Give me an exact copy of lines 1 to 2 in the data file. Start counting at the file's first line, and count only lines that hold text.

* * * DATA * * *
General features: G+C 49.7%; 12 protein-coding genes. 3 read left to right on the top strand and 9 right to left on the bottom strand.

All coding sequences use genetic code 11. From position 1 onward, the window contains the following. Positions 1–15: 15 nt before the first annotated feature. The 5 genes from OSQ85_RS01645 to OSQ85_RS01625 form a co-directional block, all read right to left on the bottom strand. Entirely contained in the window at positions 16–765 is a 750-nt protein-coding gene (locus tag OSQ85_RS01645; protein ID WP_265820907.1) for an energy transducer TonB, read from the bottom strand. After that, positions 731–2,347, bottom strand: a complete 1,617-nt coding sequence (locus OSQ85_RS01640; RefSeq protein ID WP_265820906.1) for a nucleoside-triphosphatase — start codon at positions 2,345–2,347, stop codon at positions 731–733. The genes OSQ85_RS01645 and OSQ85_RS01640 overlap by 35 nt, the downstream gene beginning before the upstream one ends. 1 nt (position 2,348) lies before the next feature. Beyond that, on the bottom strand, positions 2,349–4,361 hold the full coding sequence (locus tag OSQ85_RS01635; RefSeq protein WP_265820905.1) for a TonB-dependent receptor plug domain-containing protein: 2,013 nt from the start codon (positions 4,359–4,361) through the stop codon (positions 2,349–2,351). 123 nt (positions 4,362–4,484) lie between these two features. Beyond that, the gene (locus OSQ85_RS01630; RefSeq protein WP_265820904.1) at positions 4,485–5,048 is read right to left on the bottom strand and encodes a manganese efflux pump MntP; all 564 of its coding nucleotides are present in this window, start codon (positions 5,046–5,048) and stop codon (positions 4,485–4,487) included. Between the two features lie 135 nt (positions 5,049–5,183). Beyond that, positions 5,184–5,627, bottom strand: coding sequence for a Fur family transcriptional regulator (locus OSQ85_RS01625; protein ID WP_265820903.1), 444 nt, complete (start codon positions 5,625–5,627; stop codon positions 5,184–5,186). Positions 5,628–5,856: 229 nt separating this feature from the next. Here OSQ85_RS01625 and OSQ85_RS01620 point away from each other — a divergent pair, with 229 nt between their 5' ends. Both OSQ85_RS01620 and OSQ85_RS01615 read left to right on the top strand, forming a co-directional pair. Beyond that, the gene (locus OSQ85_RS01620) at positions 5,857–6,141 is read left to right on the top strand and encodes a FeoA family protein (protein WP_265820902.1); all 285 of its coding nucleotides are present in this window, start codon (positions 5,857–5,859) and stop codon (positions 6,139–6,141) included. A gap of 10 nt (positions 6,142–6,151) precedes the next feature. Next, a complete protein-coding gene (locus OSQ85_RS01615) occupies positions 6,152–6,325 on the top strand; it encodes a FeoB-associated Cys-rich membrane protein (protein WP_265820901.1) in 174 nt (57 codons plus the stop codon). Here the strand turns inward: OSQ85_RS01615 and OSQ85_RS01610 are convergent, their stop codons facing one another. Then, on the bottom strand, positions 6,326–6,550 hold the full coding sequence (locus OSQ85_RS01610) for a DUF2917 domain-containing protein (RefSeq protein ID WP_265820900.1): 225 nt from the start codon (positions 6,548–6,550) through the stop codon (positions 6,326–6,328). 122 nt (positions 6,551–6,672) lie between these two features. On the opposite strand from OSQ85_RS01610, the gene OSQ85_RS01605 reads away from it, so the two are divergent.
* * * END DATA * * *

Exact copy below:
General features: G+C 49.7%; 12 protein-coding genes. 3 read left to right on the top strand and 9 right to left on the bottom strand.

All coding sequences use genetic code 11. From position 1 onward, the window contains the following. Positions 1–15: 15 nt before the first annotated feature. The 5 genes from OSQ85_RS01645 to OSQ85_RS01625 form a co-directional block, all read right to left on the bottom strand. Entirely contained in the window at positions 16–765 is a 750-nt protein-coding gene (locus tag OSQ85_RS01645; protein ID WP_265820907.1) for an energy transducer TonB, read from the bottom strand. After that, positions 731–2,347, bottom strand: a complete 1,617-nt coding sequence (locus OSQ85_RS01640; RefSeq protein ID WP_265820906.1) for a nucleoside-triphosphatase — start codon at positions 2,345–2,347, stop codon at positions 731–733. The genes OSQ85_RS01645 and OSQ85_RS01640 overlap by 35 nt, the downstream gene beginning before the upstream one ends. 1 nt (position 2,348) lies before the next feature. Beyond that, on the bottom strand, positions 2,349–4,361 hold the full coding sequence (locus tag OSQ85_RS01635; RefSeq protein WP_265820905.1) for a TonB-dependent receptor plug domain-containing protein: 2,013 nt from the start codon (positions 4,359–4,361) through the stop codon (positions 2,349–2,351). 123 nt (positions 4,362–4,484) lie between these two features. Beyond that, the gene (locus OSQ85_RS01630; RefSeq protein WP_265820904.1) at positions 4,485–5,048 is read right to left on the bottom strand and encodes a manganese efflux pump MntP; all 564 of its coding nucleotides are present in this window, start codon (positions 5,046–5,048) and stop codon (positions 4,485–4,487) included. Between the two features lie 135 nt (positions 5,049–5,183). Beyond that, positions 5,184–5,627, bottom strand: coding sequence for a Fur family transcriptional regulator (locus OSQ85_RS01625; protein ID WP_265820903.1), 444 nt, complete (start codon positions 5,625–5,627; stop codon positions 5,184–5,186). Positions 5,628–5,856: 229 nt separating this feature from the next. Here OSQ85_RS01625 and OSQ85_RS01620 point away from each other — a divergent pair, with 229 nt between their 5' ends. Both OSQ85_RS01620 and OSQ85_RS01615 read left to right on the top strand, forming a co-directional pair. Beyond that, the gene (locus OSQ85_RS01620) at positions 5,857–6,141 is read left to right on the top strand and encodes a FeoA family protein (protein WP_265820902.1); all 285 of its coding nucleotides are present in this window, start codon (positions 5,857–5,859) and stop codon (positions 6,139–6,141) included. A gap of 10 nt (positions 6,142–6,151) precedes the next feature. Next, a complete protein-coding gene (locus OSQ85_RS01615) occupies positions 6,152–6,325 on the top strand; it encodes a FeoB-associated Cys-rich membrane protein (protein WP_265820901.1) in 174 nt (57 codons plus the stop codon). Here the strand turns inward: OSQ85_RS01615 and OSQ85_RS01610 are convergent, their stop codons facing one another. Then, on the bottom strand, positions 6,326–6,550 hold the full coding sequence (locus OSQ85_RS01610) for a DUF2917 domain-containing protein (RefSeq protein ID WP_265820900.1): 225 nt from the start codon (positions 6,548–6,550) through the stop codon (positions 6,326–6,328). 122 nt (positions 6,551–6,672) lie between these two features. On the opposite strand from OSQ85_RS01610, the gene OSQ85_RS01605 reads away from it, so the two are divergent.